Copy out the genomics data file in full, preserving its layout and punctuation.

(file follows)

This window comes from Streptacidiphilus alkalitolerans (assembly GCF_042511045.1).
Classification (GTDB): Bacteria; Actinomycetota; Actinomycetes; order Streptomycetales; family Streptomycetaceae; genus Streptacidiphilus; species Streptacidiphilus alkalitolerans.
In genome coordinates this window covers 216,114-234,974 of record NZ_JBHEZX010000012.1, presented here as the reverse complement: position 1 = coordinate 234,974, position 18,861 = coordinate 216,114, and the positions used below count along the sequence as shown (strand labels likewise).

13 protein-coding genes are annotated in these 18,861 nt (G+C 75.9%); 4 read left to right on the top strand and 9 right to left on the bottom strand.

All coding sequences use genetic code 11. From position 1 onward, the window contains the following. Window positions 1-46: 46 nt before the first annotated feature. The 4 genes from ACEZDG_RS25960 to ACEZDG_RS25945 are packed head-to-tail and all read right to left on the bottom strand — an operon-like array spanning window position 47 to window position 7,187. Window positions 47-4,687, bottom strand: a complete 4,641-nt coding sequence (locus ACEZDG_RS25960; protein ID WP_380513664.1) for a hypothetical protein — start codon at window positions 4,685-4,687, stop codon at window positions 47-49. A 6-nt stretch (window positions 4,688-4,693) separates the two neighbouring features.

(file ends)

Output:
This window comes from Streptacidiphilus alkalitolerans (assembly GCF_042511045.1).
Classification (GTDB): Bacteria; Actinomycetota; Actinomycetes; order Streptomycetales; family Streptomycetaceae; genus Streptacidiphilus; species Streptacidiphilus alkalitolerans.
In genome coordinates this window covers 216,114-234,974 of record NZ_JBHEZX010000012.1, presented here as the reverse complement: position 1 = coordinate 234,974, position 18,861 = coordinate 216,114, and the positions used below count along the sequence as shown (strand labels likewise).

13 protein-coding genes are annotated in these 18,861 nt (G+C 75.9%); 4 read left to right on the top strand and 9 right to left on the bottom strand.

All coding sequences use genetic code 11. From position 1 onward, the window contains the following. Window positions 1-46: 46 nt before the first annotated feature. The 4 genes from ACEZDG_RS25960 to ACEZDG_RS25945 are packed head-to-tail and all read right to left on the bottom strand — an operon-like array spanning window position 47 to window position 7,187. Window positions 47-4,687, bottom strand: a complete 4,641-nt coding sequence (locus ACEZDG_RS25960; protein ID WP_380513664.1) for a hypothetical protein — start codon at window positions 4,685-4,687, stop codon at window positions 47-49. A 6-nt stretch (window positions 4,688-4,693) separates the two neighbouring features.